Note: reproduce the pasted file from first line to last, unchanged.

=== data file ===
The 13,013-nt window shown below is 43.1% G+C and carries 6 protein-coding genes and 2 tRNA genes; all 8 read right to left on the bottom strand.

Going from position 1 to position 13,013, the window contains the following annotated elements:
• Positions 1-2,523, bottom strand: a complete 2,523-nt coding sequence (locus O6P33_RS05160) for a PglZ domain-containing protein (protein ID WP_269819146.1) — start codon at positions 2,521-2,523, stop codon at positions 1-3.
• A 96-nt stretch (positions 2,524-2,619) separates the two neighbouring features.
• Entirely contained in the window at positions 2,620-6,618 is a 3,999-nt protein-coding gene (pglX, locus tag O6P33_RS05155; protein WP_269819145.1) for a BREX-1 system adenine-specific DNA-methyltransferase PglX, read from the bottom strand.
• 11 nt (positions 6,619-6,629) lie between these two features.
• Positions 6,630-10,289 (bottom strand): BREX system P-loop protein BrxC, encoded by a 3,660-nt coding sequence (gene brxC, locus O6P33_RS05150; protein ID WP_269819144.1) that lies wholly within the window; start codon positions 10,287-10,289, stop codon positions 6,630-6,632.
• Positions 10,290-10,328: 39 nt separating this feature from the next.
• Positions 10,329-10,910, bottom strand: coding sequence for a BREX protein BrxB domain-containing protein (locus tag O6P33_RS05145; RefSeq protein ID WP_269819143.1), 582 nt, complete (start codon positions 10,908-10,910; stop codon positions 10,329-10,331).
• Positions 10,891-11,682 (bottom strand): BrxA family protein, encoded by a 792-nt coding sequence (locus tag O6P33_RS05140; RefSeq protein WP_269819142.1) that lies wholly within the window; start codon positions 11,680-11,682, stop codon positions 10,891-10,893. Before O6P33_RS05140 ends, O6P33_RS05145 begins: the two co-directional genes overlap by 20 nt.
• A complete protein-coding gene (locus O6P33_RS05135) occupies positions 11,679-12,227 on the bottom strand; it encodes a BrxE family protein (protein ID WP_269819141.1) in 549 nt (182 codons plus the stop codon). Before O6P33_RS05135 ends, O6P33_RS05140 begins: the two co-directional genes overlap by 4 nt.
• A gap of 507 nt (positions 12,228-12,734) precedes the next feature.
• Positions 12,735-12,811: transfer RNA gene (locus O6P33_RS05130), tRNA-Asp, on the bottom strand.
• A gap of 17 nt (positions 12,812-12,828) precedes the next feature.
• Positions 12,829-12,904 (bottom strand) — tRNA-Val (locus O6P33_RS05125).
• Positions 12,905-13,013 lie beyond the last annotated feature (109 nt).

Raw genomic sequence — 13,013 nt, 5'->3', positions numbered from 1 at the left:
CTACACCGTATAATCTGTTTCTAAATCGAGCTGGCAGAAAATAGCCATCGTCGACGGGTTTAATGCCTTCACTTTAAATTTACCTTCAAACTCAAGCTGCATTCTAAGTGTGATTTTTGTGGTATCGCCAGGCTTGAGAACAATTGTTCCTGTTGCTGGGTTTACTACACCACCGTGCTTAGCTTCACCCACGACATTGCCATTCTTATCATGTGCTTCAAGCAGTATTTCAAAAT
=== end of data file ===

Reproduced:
The 13,013-nt window shown below is 43.1% G+C and carries 6 protein-coding genes and 2 tRNA genes; all 8 read right to left on the bottom strand.

Going from position 1 to position 13,013, the window contains the following annotated elements:
• Positions 1-2,523, bottom strand: a complete 2,523-nt coding sequence (locus O6P33_RS05160) for a PglZ domain-containing protein (protein ID WP_269819146.1) — start codon at positions 2,521-2,523, stop codon at positions 1-3.
• A 96-nt stretch (positions 2,524-2,619) separates the two neighbouring features.
• Entirely contained in the window at positions 2,620-6,618 is a 3,999-nt protein-coding gene (pglX, locus tag O6P33_RS05155; protein WP_269819145.1) for a BREX-1 system adenine-specific DNA-methyltransferase PglX, read from the bottom strand.
• 11 nt (positions 6,619-6,629) lie between these two features.
• Positions 6,630-10,289 (bottom strand): BREX system P-loop protein BrxC, encoded by a 3,660-nt coding sequence (gene brxC, locus O6P33_RS05150; protein ID WP_269819144.1) that lies wholly within the window; start codon positions 10,287-10,289, stop codon positions 6,630-6,632.
• Positions 10,290-10,328: 39 nt separating this feature from the next.
• Positions 10,329-10,910, bottom strand: coding sequence for a BREX protein BrxB domain-containing protein (locus tag O6P33_RS05145; RefSeq protein ID WP_269819143.1), 582 nt, complete (start codon positions 10,908-10,910; stop codon positions 10,329-10,331).
• Positions 10,891-11,682 (bottom strand): BrxA family protein, encoded by a 792-nt coding sequence (locus tag O6P33_RS05140; RefSeq protein WP_269819142.1) that lies wholly within the window; start codon positions 11,680-11,682, stop codon positions 10,891-10,893. Before O6P33_RS05140 ends, O6P33_RS05145 begins: the two co-directional genes overlap by 20 nt.
• A complete protein-coding gene (locus O6P33_RS05135) occupies positions 11,679-12,227 on the bottom strand; it encodes a BrxE family protein (protein ID WP_269819141.1) in 549 nt (182 codons plus the stop codon). Before O6P33_RS05135 ends, O6P33_RS05140 begins: the two co-directional genes overlap by 4 nt.
• A gap of 507 nt (positions 12,228-12,734) precedes the next feature.
• Positions 12,735-12,811: transfer RNA gene (locus O6P33_RS05130), tRNA-Asp, on the bottom strand.
• A gap of 17 nt (positions 12,812-12,828) precedes the next feature.
• Positions 12,829-12,904 (bottom strand) — tRNA-Val (locus O6P33_RS05125).
• Positions 12,905-13,013 lie beyond the last annotated feature (109 nt).

Raw genomic sequence — 13,013 nt, 5'->3', positions numbered from 1 at the left:
CTACACCGTATAATCTGTTTCTAAATCGAGCTGGCAGAAAATAGCCATCGTCGACGGGTTTAATGCCTTCACTTTAAATTTACCTTCAAACTCAAGCTGCATTCTAAGTGTGATTTTTGTGGTATCGCCAGGCTTGAGAACAATTGTTCCTGTTGCTGGGTTTACTACACCACCGTGCTTAGCTTCACCCACGACATTGCCATTCTTATCATGTGCTTCAAGCAGTATTTCAAAAT